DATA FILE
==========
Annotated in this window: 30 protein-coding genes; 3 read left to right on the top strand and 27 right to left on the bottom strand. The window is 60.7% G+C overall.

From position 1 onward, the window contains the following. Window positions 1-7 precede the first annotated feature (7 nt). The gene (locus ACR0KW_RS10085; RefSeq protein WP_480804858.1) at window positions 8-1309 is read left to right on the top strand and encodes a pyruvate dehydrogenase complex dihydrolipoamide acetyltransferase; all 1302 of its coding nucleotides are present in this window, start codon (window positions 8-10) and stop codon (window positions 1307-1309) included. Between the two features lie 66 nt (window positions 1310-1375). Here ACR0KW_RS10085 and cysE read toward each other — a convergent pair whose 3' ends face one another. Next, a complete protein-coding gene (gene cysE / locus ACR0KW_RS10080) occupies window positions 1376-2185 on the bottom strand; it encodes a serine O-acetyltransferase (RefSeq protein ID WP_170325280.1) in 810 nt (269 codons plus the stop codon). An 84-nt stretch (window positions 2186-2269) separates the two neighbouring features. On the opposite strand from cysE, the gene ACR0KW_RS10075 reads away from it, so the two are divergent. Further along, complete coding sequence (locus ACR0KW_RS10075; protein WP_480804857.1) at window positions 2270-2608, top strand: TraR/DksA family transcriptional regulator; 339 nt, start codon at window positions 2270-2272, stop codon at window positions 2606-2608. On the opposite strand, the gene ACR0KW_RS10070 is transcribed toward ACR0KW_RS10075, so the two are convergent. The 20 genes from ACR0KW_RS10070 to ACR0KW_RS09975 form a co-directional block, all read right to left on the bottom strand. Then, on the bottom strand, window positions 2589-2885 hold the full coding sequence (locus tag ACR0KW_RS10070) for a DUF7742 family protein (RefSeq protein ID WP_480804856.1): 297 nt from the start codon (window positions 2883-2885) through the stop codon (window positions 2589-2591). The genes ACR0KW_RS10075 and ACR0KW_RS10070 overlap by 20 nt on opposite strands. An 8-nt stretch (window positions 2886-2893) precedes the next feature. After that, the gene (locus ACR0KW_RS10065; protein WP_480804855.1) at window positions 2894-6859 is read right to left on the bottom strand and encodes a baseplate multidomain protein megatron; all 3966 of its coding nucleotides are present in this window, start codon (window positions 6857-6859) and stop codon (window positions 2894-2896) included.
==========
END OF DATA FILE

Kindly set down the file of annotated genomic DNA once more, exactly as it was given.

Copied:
Annotated in this window: 30 protein-coding genes; 3 read left to right on the top strand and 27 right to left on the bottom strand. The window is 60.7% G+C overall.

From position 1 onward, the window contains the following. Window positions 1-7 precede the first annotated feature (7 nt). The gene (locus ACR0KW_RS10085; RefSeq protein WP_480804858.1) at window positions 8-1309 is read left to right on the top strand and encodes a pyruvate dehydrogenase complex dihydrolipoamide acetyltransferase; all 1302 of its coding nucleotides are present in this window, start codon (window positions 8-10) and stop codon (window positions 1307-1309) included. Between the two features lie 66 nt (window positions 1310-1375). Here ACR0KW_RS10085 and cysE read toward each other — a convergent pair whose 3' ends face one another. Next, a complete protein-coding gene (gene cysE / locus ACR0KW_RS10080) occupies window positions 1376-2185 on the bottom strand; it encodes a serine O-acetyltransferase (RefSeq protein ID WP_170325280.1) in 810 nt (269 codons plus the stop codon). An 84-nt stretch (window positions 2186-2269) separates the two neighbouring features. On the opposite strand from cysE, the gene ACR0KW_RS10075 reads away from it, so the two are divergent. Further along, complete coding sequence (locus ACR0KW_RS10075; protein WP_480804857.1) at window positions 2270-2608, top strand: TraR/DksA family transcriptional regulator; 339 nt, start codon at window positions 2270-2272, stop codon at window positions 2606-2608. On the opposite strand, the gene ACR0KW_RS10070 is transcribed toward ACR0KW_RS10075, so the two are convergent. The 20 genes from ACR0KW_RS10070 to ACR0KW_RS09975 form a co-directional block, all read right to left on the bottom strand. Then, on the bottom strand, window positions 2589-2885 hold the full coding sequence (locus tag ACR0KW_RS10070) for a DUF7742 family protein (RefSeq protein ID WP_480804856.1): 297 nt from the start codon (window positions 2883-2885) through the stop codon (window positions 2589-2591). The genes ACR0KW_RS10075 and ACR0KW_RS10070 overlap by 20 nt on opposite strands. An 8-nt stretch (window positions 2886-2893) precedes the next feature. After that, the gene (locus ACR0KW_RS10065; protein WP_480804855.1) at window positions 2894-6859 is read right to left on the bottom strand and encodes a baseplate multidomain protein megatron; all 3966 of its coding nucleotides are present in this window, start codon (window positions 6857-6859) and stop codon (window positions 2894-2896) included.